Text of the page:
Almost a hundred years ago Attorney General Hoar rendered an opinion to the Secretary of War regarding the right to pay of a Major Herod, who had been "charged with murder, arrested, tried by a court-martial, and sentenced to be hung." The Attorney General stated:
The statute upon which the petitioners rely applies this same principle to a specialized situation. A serviceman captured by the enemy and thus unable to perform his normal duties is nonetheless entitled to his pay. The rule has commanded unquestioned adherence throughout our history, as two cases will suffice to illustrate.
In 1807 a sailor named John Straughan was a member of the crew of the American frigate Chesapeake. After that vessel's ill-starred engagement with the British man-of-war Leopard off Hampton Roads, Straughan was taken [366 U.S. 393, 405] abroad the Leopard and impressed into service in the British Navy. There he served for five years and nine days before he finally was repatriated. Years later his widow sued for his pay and rations as a member of the United States Navy during the period he had been held by the British. The Court of Claims ruled that, even though we had not been at war in 1807, the Chesapeake had nevertheless been "taken by an enemy," and that Straughan's widow was entitled to the United States Navy pay and allowances that had accrued while he was serving with the British. Straughan v. United States, 1 Ct. Cl. 324. 15
In October, 1863, a lieutenant in the Union Army named Henry Jones was taken prisoner by Confederate guerrillas near Elk Run, Virginia. Jones was confined in Libby Prison until March 1, 1865, when he was exchanged and returned to the Union lines. Upon his return he found that he had been administratively dismissed from the service in November, 1863, because he had been in disobedience of orders at the time of his capture. When the Army for that reason refused his demand for pay and allowances, he filed suit in the Court of Claims. The court entered judgment in his favor, stating that "[t]he contrary would be to hold that an executive department could annul and defy an act of Congress at its pleasure." Jones v. United States, 4 Ct. Cl. 197, 203.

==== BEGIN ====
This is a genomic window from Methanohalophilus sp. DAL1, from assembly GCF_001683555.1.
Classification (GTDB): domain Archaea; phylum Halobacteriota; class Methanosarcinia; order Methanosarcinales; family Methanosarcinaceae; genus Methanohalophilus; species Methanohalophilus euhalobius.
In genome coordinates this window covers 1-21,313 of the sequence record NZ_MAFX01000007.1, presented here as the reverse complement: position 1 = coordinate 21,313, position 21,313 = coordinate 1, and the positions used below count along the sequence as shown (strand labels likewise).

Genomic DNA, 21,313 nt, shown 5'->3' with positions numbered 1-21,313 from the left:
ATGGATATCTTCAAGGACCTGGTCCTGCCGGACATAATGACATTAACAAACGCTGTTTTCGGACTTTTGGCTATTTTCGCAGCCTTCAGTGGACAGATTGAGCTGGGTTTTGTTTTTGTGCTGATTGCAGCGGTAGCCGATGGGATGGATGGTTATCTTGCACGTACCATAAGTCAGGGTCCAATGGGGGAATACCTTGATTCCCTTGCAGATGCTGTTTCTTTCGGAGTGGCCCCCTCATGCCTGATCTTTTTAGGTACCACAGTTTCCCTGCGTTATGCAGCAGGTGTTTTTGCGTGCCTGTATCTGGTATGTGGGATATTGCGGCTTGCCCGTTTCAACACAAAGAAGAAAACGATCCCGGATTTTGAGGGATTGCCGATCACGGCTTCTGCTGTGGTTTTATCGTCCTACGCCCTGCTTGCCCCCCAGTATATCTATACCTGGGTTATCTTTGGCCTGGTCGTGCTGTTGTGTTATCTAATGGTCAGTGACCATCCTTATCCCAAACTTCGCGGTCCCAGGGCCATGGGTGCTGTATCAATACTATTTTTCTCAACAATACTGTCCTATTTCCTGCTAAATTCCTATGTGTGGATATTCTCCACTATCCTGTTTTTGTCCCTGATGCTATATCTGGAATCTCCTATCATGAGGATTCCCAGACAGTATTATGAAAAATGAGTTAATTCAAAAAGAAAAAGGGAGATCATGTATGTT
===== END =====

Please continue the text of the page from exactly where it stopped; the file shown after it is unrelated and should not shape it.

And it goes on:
It is against this background that we turn to the Government's contention that the Missing Persons Act authorized the Army to refuse to pay the petitioners their statutory pay and allowances in this case. The provisions of the Act which the Government deems pertinent [366 U.S. 393, 406] are set out in the margin. 16 Originally enacted in 1942 as temporary legislation, 17 the Act was amended and re-enacted several times, 18 and finally was made permanent in 1957. 19 So far as relevant here, this legislation provides that any person in active service in the Army "who is officially determined to be absent in a status of . . . captured by a hostile force" is entitled to pay and allowances; that "[t]here shall be no entitlement to pay [366 U.S. 393, 407] and allowances for any period during which such person may be officially determined absent from his post of duty without authority"; that the Secretary of the Army or his designated subordinate shall have authority to make all determinations necessary in the administration of the Act, and for purposes of the Act determinations so made as to any status dealt with by the Act shall be conclusive.